The way we work will change, has changed and is changing. Gone are the days of the universal archetypal office worker with their traditional surroundings, the office, the desktop PC and the desk phone. These things won’t disappear but their use in the traditional manner may decrease. The advent of cloud communication and collaboration platforms is enabling a new age.
As one of the UK’s leading cloud communication providers, VanillaIP, are at the forefront of the future of work frontier. Iain Sinnott, Sales Director at VanillaIP, examines the logistical and ideological changes required for organisation to fully embrace the future and reap the potential rewards.
Firstly we need to outline what the future of work might look like. Cloud communication and business platforms enable remote and flexible working for users, whether that’s the ability to work from home, a café or Saigon. As well as location changes, the traditional working contract might alter with the standard 9 to 5 no longer the default setting. Rather than just providing and added convenience for the workforce these changes can enable substantial financial and operational benefits for all organisations.
“The office, the place of work was based on the need to communicate and the only means of communicating, in general terms, was to be in the same place. So an organisation would corral its team together in an office, people who wished to do business with them with would visit their office and vice versa – We were corralling people together so they could collaborate.”
“The idea of collaboration is not new.”
Manageability and Measurement is Critical
If I can’t see my staff how can I be sure they are working? This represents an old-fashioned viewpoint from management but it’s still a valid question throughout industry. The technology industries and large enterprises are the first to adopt new working practices, empowered by their knowledge or resources, able to fully appreciate their efficacy. In midsize and SME markets flexible and remote working principles can seem more daunting.
“It’s a fear that their staff will abuse the privilege of not being in the office, and do less work. There are two motivators in life, the fear of loss and the desire for gain.”
How can you overcome this fear of loss? Iain explains that it is down to technology providers to reassure management that the productivity gains enabled by flexible remote working practices outweigh the potential risks.
“If you say I will get this job done twice as fast by being in the isolation of my home, they will jump at it.”
VanillaIP start this process of reassurance with measurement and management tools. Working on the premise that a user is actively using telephony, tools like call recording and reporting would be vital. This allows management to see and hear all of the activity from a user, during any given day, ensuring the standard and volume of work meets or exceeds that of an equivalent day in the office. This principle applies to most employee roles, excluding those that require specific location attendance such as a bus driver. As long as the usual key performance indicators (KPIs) can be monitored and their quality ensured, then there is no reason to fear the loss of productivity.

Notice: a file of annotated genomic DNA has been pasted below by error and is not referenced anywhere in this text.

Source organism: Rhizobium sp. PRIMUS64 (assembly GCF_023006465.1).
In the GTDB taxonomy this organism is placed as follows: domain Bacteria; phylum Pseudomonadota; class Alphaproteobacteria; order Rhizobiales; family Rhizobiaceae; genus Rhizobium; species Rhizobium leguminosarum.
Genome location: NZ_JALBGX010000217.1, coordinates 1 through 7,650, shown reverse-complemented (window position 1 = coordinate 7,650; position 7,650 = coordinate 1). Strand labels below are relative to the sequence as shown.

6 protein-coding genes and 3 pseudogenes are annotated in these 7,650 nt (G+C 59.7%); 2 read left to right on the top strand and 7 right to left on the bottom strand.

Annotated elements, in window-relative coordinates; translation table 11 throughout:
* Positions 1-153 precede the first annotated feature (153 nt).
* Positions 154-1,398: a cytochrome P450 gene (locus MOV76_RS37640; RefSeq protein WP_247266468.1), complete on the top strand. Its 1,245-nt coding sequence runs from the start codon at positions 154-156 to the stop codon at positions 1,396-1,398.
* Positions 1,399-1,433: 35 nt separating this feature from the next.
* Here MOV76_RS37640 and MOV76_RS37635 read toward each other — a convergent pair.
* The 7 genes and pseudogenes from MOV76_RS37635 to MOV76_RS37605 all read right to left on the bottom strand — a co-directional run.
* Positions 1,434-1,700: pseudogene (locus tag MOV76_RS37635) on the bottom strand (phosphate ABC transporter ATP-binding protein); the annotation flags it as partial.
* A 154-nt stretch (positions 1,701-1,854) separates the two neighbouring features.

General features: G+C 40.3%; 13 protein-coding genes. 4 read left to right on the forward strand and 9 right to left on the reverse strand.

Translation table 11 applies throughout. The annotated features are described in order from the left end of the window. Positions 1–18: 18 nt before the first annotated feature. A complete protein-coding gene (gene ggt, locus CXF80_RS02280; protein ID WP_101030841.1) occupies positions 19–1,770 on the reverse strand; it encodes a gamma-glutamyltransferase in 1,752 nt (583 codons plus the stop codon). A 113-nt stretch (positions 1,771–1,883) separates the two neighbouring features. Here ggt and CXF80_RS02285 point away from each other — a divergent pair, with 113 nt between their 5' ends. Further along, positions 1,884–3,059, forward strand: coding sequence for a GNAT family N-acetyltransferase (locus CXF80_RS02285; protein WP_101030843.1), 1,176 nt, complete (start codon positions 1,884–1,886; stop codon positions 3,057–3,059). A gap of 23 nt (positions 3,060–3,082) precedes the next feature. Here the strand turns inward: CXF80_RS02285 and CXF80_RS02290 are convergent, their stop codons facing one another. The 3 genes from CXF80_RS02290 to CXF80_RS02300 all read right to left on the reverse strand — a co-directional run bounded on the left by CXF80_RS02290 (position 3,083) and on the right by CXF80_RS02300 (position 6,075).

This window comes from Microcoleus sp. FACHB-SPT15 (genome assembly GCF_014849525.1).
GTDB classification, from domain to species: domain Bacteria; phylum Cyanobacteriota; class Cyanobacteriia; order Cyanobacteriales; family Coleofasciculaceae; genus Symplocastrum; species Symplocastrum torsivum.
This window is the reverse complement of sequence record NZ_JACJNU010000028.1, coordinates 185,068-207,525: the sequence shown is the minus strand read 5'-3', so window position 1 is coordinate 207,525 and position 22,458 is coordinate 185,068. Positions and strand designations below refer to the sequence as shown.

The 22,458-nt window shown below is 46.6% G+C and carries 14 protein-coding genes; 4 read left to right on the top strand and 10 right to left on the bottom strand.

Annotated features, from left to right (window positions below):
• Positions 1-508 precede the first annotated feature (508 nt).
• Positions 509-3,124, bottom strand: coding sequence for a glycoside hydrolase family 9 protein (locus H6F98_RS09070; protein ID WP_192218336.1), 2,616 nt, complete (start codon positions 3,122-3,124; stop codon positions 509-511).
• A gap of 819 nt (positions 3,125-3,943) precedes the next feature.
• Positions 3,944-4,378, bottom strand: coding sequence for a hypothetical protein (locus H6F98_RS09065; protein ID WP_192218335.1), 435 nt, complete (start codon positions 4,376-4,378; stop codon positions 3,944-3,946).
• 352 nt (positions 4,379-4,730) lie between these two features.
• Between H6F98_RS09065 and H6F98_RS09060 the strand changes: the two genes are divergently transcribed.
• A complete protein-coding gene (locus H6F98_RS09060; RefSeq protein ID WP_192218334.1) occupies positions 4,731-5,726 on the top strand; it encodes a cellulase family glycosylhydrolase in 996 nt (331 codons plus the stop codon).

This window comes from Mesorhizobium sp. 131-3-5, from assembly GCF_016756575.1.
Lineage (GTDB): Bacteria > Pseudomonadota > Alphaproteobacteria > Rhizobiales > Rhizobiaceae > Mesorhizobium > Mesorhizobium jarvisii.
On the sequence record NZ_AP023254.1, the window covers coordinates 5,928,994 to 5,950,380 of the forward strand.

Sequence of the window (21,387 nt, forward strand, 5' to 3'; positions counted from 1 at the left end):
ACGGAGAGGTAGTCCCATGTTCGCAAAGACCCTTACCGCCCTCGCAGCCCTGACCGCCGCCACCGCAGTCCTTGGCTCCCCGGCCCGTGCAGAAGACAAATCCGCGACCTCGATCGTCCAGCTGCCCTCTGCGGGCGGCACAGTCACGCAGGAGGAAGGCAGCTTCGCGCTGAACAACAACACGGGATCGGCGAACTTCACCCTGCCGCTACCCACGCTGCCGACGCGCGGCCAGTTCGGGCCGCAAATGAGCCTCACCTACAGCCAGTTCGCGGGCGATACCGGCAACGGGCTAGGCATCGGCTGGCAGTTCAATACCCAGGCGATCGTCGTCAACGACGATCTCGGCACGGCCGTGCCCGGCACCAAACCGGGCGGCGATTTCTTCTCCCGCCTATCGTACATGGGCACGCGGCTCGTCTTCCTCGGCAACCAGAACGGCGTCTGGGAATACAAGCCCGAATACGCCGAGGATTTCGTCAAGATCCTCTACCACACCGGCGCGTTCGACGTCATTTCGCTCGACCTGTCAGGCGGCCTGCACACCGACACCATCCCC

“We need to show managers and owners the flexible working dividend and we can if it is managed and monitored correctly.”
The dividend of flexible working also comes in two forms. Firstly, the increased performance of flexible workers but also from a business continuity standpoint. If there is a tube strike or a snow storm and people can’t physically reach the central hub, your organisation is unaffected if you have adopted a flexible model.
Provide the Tools to Enable Mobility
It seems an obvious point that the hardware provided to staff would have to be mobile to allow an organisation to leverage the benefits of flexible working. Laptops, tablets and mobile phones all provide an arsenal of potential tools to get maximum efficiency from the remote workforce.
“The simple move is that you end up having the business investing in laptops, rather than desktops, docking stations and screens rather than a fixed desk and then you have liberated the PC.”
Iain explains that the backend technology platforms also need to be capable of engendering maximum productivity gains for the future worker. CRM and business systems with remote access would be crucial. VanillaIP specialise in cloud communication platforms that accomplish just that. Iain is confident that the infrastructure platforms are there and capable of enabling all of the benefits that futuristic working practices can bring, as long as the end user hardware can take advantage of this.
“There is no point in trying to liberate the telecommunications capabilities of a company if the PC is still locked to the desk, in the office which is 40 miles away by train.”
The anchors need to be removed to fully utilise the benefits of cloud communication and collaboration platforms.
It’s very easy in a midsize or SMB environment to focus solely on the day to day struggle. Time is critical, especially for owners and senior management, but could you be missing a trick if you don’t explore the option of flexible working?
Maybe some of the benefits that cloud communication systems and remote work platforms could bring would revolutionise your business in ways no-one has imagined? So next time someone tries to tell you about how to enable the future of work in your business, it might be worth hearing them out?
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